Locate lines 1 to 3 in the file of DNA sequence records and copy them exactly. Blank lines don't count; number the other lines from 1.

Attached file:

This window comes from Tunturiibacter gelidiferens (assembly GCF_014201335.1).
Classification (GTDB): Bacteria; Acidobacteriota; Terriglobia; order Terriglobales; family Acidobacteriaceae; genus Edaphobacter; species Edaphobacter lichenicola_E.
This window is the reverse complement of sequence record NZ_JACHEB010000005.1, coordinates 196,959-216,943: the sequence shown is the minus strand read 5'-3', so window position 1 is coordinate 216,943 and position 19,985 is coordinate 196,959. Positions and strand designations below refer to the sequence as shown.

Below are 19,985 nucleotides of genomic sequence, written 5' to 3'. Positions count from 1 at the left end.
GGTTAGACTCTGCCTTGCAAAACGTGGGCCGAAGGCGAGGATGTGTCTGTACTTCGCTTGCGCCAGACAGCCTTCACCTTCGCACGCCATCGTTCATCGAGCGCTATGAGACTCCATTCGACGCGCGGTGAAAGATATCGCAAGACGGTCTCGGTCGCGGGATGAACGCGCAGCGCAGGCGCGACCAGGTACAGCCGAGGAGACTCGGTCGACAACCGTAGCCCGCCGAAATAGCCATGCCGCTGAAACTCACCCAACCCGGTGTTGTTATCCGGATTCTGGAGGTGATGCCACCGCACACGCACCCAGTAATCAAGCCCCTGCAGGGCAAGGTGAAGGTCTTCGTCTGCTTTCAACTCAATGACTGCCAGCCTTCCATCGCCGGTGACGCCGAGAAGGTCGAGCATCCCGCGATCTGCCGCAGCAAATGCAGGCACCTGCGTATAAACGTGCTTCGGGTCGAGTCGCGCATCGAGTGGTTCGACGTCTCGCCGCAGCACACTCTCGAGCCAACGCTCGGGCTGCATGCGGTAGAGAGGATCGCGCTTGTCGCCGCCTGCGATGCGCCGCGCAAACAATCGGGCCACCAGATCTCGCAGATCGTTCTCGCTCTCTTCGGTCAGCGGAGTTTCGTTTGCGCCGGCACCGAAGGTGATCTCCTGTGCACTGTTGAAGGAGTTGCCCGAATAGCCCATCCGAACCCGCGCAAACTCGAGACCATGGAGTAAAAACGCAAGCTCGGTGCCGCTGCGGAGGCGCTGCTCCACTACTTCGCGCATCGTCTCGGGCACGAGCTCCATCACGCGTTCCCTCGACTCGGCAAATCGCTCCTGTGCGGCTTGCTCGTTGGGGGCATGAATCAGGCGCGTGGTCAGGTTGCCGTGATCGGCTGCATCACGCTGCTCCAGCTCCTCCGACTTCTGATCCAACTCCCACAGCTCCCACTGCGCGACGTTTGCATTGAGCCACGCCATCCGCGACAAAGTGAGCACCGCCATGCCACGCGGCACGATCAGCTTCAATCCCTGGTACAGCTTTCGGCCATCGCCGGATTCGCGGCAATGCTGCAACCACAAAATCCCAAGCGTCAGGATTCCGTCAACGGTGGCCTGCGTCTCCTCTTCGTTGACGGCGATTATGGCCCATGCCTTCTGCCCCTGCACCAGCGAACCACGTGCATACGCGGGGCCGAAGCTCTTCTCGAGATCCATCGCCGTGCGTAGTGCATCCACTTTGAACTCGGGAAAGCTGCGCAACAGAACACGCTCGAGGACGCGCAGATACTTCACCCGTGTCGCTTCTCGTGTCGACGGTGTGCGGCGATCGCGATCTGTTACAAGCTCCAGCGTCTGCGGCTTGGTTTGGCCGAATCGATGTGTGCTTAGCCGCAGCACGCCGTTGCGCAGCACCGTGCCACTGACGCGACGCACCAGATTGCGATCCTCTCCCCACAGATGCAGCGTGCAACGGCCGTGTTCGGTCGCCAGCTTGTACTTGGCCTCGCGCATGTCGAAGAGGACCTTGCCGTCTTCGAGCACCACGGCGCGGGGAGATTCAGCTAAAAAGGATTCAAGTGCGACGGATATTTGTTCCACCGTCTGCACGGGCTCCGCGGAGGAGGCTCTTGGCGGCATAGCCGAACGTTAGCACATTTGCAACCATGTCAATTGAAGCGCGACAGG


This window comes from Tunturiibacter gelidiferens (assembly GCF_014201335.1).
Classification (GTDB): Bacteria; Acidobacteriota; Terriglobia; order Terriglobales; family Acidobacteriaceae; genus Edaphobacter; species Edaphobacter lichenicola_E.
This window is the reverse complement of sequence record NZ_JACHEB010000005.1, coordinates 196,959-216,943: the sequence shown is the minus strand read 5'-3', so window position 1 is coordinate 216,943 and position 19,985 is coordinate 196,959. Positions and strand designations below refer to the sequence as shown.